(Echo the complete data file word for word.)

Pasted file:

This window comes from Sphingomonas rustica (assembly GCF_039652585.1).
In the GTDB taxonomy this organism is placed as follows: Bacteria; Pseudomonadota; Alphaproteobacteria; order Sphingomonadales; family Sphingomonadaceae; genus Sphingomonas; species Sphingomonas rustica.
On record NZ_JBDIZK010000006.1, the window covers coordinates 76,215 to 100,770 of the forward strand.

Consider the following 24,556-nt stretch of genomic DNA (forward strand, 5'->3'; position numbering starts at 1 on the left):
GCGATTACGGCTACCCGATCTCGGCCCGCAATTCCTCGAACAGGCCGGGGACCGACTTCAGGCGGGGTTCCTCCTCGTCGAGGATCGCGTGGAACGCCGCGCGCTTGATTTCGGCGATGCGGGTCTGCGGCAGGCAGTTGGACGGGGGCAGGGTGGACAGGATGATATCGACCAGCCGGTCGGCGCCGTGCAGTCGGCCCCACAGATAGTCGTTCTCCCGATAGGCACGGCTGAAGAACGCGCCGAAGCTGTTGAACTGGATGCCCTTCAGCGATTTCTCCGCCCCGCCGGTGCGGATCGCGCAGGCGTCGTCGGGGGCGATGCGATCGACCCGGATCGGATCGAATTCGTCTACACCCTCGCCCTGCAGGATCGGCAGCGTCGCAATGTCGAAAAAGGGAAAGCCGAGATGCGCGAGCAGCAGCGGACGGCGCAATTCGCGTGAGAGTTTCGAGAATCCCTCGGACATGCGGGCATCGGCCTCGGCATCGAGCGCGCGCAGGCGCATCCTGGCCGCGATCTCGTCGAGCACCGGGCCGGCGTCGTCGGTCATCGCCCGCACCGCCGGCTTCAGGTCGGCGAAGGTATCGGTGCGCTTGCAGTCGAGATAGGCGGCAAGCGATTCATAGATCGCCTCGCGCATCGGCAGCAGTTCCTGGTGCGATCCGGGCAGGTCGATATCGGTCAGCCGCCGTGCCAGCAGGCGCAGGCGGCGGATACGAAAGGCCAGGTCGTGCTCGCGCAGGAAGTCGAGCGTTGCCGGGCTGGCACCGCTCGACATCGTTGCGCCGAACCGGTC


This window comes from Sphingomonas rustica (assembly GCF_039652585.1).
In the GTDB taxonomy this organism is placed as follows: Bacteria; Pseudomonadota; Alphaproteobacteria; order Sphingomonadales; family Sphingomonadaceae; genus Sphingomonas; species Sphingomonas rustica.
On record NZ_JBDIZK010000006.1, the window covers coordinates 76,215 to 100,770 of the forward strand.

Consider the following 24,556-nt stretch of genomic DNA (forward strand, 5'->3'; position numbering starts at 1 on the left):
GCGATTACGGCTACCCGATCTCGGCCCGCAATTCCTCGAACAGGCCGGGGACCGACTTCAGGCGGGGTTCCTCCTCGTCGAGGATCGCGTGGAACGCCGCGCGCTTGATTTCGGCGATGCGGGTCTGCGGCAGGCAGTTGGACGGGGGCAGGGTGGACAGGATGATATCGACCAGCCGGTCGGCGCCGTGCAGTCGGCCCCACAGATAGTCGTTCTCCCGATAGGCACGGCTGAAGAACGCGCCGAAGCTGTTGAACTGGATGCCCTTCAGCGATTTCTCCGCCCCGCCGGTGCGGATCGCGCAGGCGTCGTCGGGGGCGATGCGATCGACCCGGATCGGATCGAATTCGTCTACACCCTCGCCCTGCAGGATCGGCAGCGTCGCAATGTCGAAAAAGGGAAAGCCGAGATGCGCGAGCAGCAGCGGACGGCGCAATTCGCGTGAGAGTTTCGAGAATCCCTCGGACATGCGGGCATCGGCCTCGGCATCGAGCGCGCGCAGGCGCATCCTGGCCGCGATCTCGTCGAGCACCGGGCCGGCGTCGTCGGTCATCGCCCGCACCGCCGGCTTCAGGTCGGCGAAGGTATCGGTGCGCTTGCAGTCGAGATAGGCGGCAAGCGATTCATAGATCGCCTCGCGCATCGGCAGCAGTTCCTGGTGCGATCCGGGCAGGTCGATATCGGTCAGCCGCCGTGCCAGCAGGCGCAGGCGGCGGATACGAAAGGCCAGGTCGTGCTCGCGCAGGAAGTCGAGCGTTGCCGGGCTGGCACCGCTCGACATCGTTGCGCCGAACCGGTC